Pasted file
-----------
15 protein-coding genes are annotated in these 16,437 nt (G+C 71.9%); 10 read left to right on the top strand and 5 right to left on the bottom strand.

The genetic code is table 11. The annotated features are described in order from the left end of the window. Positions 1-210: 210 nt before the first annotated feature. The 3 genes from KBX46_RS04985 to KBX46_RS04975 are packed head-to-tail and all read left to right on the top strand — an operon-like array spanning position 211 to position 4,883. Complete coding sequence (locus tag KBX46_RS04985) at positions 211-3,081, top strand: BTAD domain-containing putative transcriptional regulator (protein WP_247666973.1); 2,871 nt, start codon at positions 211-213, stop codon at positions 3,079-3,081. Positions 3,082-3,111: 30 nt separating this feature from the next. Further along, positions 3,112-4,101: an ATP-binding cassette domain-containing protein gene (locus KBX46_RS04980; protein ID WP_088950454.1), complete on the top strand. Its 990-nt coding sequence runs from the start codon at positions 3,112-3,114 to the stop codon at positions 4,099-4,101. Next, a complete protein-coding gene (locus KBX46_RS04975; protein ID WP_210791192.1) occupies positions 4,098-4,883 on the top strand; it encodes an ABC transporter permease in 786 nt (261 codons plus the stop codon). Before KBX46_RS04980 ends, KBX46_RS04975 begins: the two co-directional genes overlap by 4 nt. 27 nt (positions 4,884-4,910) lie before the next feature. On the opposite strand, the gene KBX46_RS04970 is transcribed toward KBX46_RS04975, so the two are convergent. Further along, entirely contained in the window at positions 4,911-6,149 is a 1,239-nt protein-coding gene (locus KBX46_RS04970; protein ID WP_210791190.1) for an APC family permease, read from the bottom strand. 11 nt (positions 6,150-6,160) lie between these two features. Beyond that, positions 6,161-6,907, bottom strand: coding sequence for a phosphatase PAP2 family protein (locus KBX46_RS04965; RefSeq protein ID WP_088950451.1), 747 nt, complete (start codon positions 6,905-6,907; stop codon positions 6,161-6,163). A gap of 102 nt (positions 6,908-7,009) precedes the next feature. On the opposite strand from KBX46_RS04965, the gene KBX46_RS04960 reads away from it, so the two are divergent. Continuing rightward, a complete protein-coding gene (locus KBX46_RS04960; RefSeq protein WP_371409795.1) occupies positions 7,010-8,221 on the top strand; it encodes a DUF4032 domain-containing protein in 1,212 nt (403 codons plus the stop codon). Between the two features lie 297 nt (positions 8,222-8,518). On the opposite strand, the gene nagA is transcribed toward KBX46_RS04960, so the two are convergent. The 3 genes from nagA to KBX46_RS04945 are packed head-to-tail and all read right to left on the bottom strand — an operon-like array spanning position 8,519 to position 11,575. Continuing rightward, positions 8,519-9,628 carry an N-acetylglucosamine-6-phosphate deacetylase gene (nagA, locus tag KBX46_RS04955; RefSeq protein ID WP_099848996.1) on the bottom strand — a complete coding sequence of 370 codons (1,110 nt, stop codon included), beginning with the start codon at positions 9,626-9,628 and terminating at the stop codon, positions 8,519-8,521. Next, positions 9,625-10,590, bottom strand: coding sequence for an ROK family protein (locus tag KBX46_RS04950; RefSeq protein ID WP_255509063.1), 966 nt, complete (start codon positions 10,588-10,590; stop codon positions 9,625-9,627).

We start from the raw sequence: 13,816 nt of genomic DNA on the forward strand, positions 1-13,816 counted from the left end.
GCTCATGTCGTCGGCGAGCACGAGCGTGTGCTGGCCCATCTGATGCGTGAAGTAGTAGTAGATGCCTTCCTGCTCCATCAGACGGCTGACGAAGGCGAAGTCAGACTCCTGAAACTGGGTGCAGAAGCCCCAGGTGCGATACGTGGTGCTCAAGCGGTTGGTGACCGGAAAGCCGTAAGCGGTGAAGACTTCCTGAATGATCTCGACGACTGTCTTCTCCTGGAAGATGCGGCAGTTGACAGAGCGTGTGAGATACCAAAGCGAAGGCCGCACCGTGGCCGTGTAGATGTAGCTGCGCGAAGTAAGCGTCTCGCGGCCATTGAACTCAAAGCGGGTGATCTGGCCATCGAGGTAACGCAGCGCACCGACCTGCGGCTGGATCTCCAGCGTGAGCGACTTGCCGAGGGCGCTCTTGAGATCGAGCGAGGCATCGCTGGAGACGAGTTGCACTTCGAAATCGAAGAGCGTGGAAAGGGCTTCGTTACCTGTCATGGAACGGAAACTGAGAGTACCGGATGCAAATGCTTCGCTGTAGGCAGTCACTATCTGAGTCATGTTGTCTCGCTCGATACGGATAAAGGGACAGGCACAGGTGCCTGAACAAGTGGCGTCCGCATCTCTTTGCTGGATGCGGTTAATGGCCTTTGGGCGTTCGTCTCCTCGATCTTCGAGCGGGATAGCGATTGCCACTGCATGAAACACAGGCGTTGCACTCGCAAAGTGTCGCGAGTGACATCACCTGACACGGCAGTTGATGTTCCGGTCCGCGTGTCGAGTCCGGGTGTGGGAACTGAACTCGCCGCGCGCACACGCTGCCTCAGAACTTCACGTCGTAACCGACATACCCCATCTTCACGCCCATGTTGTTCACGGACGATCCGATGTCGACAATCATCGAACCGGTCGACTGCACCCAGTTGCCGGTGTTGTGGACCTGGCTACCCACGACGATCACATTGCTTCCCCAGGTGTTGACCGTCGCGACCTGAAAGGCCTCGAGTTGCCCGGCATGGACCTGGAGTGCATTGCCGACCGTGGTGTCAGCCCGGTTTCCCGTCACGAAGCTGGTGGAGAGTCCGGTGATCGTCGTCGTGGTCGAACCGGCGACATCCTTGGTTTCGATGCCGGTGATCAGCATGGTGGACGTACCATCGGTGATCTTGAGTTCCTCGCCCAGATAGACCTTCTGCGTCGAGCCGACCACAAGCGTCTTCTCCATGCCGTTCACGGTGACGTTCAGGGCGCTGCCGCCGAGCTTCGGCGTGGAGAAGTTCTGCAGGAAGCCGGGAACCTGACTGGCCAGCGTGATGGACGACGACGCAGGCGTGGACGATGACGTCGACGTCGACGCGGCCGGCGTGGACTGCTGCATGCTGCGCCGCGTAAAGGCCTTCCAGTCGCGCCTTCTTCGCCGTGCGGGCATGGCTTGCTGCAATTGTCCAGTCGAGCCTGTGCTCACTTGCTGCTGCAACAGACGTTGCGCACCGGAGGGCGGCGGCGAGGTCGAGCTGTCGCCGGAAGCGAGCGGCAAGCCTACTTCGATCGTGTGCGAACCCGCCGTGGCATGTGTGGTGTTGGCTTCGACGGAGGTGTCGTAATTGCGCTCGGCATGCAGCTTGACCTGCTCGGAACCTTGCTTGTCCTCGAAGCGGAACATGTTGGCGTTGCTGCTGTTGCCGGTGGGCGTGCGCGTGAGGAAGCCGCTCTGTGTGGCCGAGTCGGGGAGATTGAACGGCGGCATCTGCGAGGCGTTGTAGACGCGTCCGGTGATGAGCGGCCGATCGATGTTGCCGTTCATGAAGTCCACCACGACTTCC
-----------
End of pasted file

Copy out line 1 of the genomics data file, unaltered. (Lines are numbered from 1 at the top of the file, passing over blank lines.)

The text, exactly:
15 protein-coding genes are annotated in these 16,437 nt (G+C 71.9%); 10 read left to right on the top strand and 5 right to left on the bottom strand.